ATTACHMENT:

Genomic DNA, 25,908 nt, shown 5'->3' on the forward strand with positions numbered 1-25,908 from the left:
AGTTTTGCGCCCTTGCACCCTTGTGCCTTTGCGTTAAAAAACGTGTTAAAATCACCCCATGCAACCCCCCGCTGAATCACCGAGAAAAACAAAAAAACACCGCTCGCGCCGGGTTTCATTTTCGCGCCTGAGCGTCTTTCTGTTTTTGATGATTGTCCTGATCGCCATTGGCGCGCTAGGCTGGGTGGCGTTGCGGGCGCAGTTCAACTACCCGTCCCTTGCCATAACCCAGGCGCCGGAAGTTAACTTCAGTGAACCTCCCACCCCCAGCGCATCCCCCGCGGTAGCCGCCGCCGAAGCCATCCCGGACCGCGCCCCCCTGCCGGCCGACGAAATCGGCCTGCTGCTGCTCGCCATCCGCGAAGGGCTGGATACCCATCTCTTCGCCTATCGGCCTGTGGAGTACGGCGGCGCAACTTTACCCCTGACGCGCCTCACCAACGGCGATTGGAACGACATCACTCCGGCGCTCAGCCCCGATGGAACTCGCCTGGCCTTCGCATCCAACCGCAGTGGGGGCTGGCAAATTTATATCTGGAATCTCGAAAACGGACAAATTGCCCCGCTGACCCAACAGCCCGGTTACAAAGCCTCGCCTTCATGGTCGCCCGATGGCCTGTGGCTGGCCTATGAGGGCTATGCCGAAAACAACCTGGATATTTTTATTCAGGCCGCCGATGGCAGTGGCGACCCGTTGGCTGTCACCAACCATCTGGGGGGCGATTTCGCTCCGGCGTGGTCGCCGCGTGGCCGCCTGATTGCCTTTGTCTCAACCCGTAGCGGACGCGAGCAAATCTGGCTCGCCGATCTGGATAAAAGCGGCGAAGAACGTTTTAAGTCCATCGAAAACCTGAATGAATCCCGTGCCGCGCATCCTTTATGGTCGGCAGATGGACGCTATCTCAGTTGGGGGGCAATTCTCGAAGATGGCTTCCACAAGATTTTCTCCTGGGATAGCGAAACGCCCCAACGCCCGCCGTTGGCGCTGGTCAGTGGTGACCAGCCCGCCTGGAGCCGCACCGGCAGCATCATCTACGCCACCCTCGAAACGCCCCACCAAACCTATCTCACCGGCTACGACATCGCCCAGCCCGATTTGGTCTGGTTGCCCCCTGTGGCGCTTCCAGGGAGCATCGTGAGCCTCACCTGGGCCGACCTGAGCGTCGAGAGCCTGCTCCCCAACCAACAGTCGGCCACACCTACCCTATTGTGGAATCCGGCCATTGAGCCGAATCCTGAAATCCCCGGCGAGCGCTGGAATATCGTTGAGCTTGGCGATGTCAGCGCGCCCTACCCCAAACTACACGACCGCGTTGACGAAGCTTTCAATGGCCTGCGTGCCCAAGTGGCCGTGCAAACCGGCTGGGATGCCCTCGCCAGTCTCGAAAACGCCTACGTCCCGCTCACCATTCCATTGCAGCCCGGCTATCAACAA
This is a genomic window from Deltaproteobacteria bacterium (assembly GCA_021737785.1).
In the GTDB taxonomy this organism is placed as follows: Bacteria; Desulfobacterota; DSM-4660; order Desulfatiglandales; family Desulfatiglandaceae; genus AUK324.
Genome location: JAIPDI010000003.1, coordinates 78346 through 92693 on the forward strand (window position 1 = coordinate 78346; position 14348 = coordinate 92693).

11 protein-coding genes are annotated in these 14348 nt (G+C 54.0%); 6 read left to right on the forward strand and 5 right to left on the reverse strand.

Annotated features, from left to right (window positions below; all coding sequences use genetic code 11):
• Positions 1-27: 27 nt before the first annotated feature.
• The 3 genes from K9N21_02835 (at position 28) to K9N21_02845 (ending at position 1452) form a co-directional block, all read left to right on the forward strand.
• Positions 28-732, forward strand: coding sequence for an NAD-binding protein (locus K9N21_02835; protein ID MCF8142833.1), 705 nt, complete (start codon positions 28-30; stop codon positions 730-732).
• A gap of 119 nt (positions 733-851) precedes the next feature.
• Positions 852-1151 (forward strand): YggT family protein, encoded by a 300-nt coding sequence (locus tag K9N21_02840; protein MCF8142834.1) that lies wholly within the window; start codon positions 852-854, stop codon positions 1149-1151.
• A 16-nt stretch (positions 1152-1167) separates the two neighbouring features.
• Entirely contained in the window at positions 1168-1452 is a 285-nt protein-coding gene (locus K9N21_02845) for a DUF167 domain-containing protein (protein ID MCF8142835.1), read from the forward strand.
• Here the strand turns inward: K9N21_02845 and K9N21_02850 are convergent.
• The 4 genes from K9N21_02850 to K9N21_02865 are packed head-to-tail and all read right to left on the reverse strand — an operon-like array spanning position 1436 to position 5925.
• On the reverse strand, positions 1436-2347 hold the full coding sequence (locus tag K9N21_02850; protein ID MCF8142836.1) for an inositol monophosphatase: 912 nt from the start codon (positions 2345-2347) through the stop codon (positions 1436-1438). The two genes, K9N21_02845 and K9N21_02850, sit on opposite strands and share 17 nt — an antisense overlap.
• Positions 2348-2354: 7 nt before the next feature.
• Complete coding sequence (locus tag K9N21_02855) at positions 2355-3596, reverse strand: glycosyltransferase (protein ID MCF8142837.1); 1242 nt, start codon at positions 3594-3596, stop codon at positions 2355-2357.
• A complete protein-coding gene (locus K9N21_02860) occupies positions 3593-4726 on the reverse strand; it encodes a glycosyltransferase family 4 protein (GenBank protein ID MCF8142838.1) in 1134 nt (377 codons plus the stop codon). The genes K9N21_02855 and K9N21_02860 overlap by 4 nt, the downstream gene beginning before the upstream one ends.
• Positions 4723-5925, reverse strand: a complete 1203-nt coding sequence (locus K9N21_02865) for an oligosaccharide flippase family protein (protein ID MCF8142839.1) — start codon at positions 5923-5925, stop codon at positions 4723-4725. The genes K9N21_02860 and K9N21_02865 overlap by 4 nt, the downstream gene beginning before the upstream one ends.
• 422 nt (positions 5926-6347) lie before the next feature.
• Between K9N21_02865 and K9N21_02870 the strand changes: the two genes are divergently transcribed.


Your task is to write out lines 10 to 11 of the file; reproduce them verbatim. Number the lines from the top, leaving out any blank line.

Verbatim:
• Positions 28-732, forward strand: coding sequence for an NAD-binding protein (locus K9N21_02835; protein ID MCF8142833.1), 705 nt, complete (start codon positions 28-30; stop codon positions 730-732).
• A gap of 119 nt (positions 733-851) precedes the next feature.